On the D/L – Gotham
Season 1 Episode 3 – “The Balloon Man”
Here we have an episode that fully embraces the comic book silliness inherent in the source material. Gordon and Bullock track down a killer who dispatches his victims by attaching them to balloons.
This episode was a strange one that feels like it’s from a different show to the first two of the season. We do still have the crime infested cesspool that is Gotham City and continuations of the arcs involving Selina Kyle, Oswald Cobblepot and Carmine Falcone but on the other hand we have a filler story involving a crazy guy who kills people using weather balloons.
As a comic book lover I am no stranger to ridiculous villains who have weird gimmicks of some sort so I guessed that something like this would happen sooner or later. The baffling thing is that the episode sort of paints The Balloon Man as being something of a hero, certainly from a media perspective despite the fact that he doesn’t actually protect any one. What he seems to be doing is punishing those he decides to be corrupt and deserving. As villains go he wasn’t especially memorable and his methods bordered on hilarious which just made for an awkward tonal shift in this series.
Thankfully this plot is played appropriately tongue in cheek with some genuinely funny scenes involving Gordon and Bullock where we see more of Bullock’s professional apathy. While this is good to see it doesn’t actually bring anything new to the table. We have more of the contrast in the methods that each of them prefer and we see more of Gordon’s idealism running against Bullock’s detached acceptance of the city and the problems it faces. I hope this isn’t indicative of a formula that’s about to settle in as I do really enjoy these characters together but I think it will become tiresome if there isn’t any form of progression episode to episode. There’s a risk that this series could degenerate into marking time before the appearance of Batman if this keeps up so I hope this is just an anomaly rather than what will become the norm.
Many of the subplots continue to be interesting particularly the coming gang war between Falcone, Fish Mooney and David Zayas’ first time appearing Maroni with Cobblepot on the sidelines of this becoming more Penguinlike as the episodes go on. Cobblepot’s scenes with Maroni were really interesting and I liked the fact that they have had similar backgrounds therefore finding some kind of kinship with one another. I wonder if Cobblepot will be taken under Maroni’s wing so that he can betray his new mentor at a later point.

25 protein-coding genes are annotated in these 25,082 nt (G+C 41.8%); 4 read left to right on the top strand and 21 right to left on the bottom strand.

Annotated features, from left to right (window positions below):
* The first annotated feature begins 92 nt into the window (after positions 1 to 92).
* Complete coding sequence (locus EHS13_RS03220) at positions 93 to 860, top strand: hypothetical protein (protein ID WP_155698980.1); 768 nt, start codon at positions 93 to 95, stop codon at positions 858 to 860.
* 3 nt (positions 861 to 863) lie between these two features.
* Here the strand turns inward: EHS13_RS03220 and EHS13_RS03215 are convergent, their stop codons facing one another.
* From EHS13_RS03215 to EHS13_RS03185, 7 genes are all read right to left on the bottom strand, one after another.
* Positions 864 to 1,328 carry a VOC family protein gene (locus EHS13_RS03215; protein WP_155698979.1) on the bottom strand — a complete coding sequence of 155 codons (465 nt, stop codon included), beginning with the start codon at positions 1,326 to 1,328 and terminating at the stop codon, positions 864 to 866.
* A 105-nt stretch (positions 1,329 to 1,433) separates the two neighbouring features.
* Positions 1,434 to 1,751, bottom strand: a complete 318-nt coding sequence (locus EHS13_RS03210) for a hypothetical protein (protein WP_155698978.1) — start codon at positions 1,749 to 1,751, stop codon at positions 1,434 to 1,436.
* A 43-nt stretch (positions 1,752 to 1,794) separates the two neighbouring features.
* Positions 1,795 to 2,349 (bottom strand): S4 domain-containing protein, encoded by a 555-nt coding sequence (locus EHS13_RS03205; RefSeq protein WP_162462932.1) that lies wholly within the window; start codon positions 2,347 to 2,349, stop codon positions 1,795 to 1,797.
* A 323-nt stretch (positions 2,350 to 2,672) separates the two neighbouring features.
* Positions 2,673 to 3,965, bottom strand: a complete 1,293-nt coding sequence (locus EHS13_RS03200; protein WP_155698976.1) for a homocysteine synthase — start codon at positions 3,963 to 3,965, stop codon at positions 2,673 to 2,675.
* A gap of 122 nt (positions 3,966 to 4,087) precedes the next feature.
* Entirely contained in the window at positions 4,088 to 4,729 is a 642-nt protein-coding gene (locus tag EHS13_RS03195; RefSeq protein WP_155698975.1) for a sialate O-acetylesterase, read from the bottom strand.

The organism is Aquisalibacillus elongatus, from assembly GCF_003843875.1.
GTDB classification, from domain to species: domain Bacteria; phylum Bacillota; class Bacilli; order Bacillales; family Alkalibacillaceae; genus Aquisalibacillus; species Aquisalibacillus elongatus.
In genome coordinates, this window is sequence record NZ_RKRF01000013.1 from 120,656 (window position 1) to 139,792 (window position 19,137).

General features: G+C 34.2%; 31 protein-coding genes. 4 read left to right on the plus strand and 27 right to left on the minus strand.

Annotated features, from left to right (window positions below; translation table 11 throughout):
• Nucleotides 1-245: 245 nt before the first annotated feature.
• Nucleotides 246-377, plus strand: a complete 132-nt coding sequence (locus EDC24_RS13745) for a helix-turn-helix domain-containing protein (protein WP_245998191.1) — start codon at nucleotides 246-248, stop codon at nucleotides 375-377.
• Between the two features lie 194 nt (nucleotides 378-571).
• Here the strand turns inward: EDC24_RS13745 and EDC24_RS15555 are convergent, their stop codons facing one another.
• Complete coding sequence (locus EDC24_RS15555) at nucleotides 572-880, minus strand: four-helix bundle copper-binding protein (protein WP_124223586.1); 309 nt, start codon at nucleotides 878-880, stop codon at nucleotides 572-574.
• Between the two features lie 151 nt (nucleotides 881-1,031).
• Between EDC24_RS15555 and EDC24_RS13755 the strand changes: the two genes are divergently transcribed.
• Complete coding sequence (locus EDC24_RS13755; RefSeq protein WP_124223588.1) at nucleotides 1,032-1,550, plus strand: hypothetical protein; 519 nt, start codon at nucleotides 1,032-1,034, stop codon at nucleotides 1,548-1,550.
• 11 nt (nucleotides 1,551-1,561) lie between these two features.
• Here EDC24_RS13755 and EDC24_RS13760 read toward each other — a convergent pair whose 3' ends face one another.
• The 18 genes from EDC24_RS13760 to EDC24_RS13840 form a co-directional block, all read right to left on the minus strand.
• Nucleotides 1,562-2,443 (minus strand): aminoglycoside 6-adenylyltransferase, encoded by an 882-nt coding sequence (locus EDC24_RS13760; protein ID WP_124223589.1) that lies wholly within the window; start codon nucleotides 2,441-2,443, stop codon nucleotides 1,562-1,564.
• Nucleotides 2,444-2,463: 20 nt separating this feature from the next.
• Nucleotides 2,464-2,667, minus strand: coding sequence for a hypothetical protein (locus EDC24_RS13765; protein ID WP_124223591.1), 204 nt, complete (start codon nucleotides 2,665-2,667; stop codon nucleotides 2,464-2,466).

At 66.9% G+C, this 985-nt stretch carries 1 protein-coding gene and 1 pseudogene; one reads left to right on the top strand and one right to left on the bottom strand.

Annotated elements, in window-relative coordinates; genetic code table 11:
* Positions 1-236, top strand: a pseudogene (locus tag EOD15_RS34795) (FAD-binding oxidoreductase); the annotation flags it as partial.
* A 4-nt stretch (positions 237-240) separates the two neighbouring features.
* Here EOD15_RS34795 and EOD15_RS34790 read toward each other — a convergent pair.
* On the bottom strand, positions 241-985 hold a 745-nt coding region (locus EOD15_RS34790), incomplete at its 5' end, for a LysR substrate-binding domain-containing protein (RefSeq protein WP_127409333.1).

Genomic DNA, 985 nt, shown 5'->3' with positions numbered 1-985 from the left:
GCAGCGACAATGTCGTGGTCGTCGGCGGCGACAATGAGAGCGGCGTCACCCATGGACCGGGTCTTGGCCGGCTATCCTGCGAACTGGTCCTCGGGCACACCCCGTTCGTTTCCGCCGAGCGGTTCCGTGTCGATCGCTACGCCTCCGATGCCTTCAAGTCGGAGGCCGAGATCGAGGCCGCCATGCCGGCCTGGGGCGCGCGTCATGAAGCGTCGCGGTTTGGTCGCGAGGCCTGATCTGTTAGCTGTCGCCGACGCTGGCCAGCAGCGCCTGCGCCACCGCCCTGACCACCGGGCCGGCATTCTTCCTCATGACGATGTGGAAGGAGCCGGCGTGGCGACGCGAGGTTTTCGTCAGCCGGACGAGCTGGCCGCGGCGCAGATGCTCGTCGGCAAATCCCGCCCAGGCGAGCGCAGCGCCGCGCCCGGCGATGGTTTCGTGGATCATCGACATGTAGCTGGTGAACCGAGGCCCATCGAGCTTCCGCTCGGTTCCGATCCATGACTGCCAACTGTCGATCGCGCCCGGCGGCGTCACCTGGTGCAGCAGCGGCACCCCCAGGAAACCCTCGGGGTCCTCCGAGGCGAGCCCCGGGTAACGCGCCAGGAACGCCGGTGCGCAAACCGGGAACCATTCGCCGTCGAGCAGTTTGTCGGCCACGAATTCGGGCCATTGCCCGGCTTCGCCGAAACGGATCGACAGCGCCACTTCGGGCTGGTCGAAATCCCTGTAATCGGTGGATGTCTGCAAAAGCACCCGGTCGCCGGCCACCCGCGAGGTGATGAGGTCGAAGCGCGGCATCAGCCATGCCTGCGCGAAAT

Barbara’s story is continued here as well but we don’t get much more than a reminder that she has a mysterious past that she keeps hidden from Jim. Erin Richards plays this role very well and I like that she continues to give Gordon the strength he needs to carry on dealing with this morally repugnant city. There’s an undercurrent of things being hidden on both sides here which makes this relationship interesting to watch unfold.
It seems clear that each episode is going to give us a subplot involving Bruce Wayne learning a lesson. In this case he needs to learn to be strong in order to deal with the loss he has suffered. This manifests through Alfred being unable to get him to eat properly since the death of his parents. No matter how much combat training he supplies it’s just not possible to get through to Bruce here. Not to worry though the problem is easily solved when a news reporter on TV actively questions who will protect the city now that The Balloon Man has been stopped which causes Bruce to gain new resolve. Better slow down here or he’ll be Batman before he even leaves school.
I don’t have an awful lot to say about this episode in general as it was just okay. The characters are still really good to watch but when it comes to Bullock and Gordon we don’t get anything from them that wasn’t in the previous two episodes. The Balloon Man was a hilariously silly villain who never seemed like much of a threat and contrasted awkwardly with the established tone of the series so far. We get some progression of the subplot of the upcoming gang war in the city as well as some slight hints at Barbara’s past and another lesson for the young Bruce Wayne but there’s nothing that elevates this episode too far above average.